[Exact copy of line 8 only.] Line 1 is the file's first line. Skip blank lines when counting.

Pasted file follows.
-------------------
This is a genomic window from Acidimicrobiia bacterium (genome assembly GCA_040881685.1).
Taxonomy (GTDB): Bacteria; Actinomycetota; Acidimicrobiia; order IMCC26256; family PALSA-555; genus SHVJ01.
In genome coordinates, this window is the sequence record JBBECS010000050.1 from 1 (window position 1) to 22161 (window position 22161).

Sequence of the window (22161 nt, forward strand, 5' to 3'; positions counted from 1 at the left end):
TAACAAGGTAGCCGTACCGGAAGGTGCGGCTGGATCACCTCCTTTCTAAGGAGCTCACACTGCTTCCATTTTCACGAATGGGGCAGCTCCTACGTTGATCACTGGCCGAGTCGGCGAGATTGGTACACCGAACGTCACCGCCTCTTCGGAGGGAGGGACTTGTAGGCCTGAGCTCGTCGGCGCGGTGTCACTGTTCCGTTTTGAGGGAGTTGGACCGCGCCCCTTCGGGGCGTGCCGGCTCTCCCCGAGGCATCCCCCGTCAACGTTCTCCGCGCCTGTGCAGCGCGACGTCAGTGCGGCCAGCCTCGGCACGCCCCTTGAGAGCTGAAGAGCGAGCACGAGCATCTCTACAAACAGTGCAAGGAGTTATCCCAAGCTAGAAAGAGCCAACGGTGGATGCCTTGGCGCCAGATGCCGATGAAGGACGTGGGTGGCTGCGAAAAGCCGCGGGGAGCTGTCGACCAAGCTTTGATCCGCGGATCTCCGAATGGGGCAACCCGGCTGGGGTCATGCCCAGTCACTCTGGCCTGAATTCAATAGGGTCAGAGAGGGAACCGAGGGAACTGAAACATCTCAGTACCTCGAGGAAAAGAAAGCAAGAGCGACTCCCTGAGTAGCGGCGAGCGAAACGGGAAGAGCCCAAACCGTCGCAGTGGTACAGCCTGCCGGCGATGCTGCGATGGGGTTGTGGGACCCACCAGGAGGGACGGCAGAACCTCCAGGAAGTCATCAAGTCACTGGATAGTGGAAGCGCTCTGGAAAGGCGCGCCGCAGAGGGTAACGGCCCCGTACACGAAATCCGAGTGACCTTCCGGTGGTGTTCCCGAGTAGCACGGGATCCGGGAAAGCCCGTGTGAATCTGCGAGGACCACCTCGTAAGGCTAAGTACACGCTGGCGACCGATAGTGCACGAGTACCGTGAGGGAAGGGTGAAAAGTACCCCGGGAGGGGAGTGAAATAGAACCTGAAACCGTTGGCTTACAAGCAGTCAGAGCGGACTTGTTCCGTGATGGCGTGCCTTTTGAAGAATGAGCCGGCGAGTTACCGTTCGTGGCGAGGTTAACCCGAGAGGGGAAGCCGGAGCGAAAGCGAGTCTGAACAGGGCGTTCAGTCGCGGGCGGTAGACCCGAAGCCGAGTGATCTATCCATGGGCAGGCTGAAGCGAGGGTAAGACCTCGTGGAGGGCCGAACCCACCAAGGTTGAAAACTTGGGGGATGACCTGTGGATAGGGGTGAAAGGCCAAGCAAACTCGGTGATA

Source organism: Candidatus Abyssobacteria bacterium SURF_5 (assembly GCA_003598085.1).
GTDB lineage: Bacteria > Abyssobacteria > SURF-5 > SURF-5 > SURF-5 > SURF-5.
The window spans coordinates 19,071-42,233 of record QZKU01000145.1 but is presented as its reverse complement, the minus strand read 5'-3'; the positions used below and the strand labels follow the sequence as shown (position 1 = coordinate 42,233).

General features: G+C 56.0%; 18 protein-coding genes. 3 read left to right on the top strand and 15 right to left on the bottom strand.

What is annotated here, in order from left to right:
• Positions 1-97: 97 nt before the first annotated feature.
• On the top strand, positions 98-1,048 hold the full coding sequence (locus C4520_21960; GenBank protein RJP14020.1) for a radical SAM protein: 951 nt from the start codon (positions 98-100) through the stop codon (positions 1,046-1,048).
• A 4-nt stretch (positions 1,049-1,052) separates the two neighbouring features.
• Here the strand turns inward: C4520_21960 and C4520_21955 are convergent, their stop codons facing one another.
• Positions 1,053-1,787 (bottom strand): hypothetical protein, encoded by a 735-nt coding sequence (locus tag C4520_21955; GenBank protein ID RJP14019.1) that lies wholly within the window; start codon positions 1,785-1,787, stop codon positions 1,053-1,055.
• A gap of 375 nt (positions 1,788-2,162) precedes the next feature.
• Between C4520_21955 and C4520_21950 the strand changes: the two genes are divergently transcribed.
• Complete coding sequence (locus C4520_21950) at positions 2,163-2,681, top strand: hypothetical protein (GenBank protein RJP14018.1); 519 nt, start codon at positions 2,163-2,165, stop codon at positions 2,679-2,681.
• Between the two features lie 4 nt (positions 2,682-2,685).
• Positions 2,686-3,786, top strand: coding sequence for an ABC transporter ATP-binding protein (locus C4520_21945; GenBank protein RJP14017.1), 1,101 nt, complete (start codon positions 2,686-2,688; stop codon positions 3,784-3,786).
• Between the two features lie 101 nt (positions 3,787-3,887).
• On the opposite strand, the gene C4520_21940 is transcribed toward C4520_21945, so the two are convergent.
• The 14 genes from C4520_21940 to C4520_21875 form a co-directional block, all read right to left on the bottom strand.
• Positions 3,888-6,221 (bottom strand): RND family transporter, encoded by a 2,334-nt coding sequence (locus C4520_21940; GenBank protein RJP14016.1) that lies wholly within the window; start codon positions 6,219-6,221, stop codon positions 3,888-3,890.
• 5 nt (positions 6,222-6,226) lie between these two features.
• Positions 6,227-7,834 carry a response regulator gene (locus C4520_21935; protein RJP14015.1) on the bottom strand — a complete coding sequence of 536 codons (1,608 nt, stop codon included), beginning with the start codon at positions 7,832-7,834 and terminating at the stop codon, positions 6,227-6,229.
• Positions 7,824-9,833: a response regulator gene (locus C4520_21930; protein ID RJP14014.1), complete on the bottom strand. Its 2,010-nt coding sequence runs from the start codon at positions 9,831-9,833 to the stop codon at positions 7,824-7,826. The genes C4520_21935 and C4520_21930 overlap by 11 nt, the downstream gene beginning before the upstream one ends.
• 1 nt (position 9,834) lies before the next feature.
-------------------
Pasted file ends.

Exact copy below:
The window spans coordinates 19,071-42,233 of record QZKU01000145.1 but is presented as its reverse complement, the minus strand read 5'-3'; the positions used below and the strand labels follow the sequence as shown (position 1 = coordinate 42,233).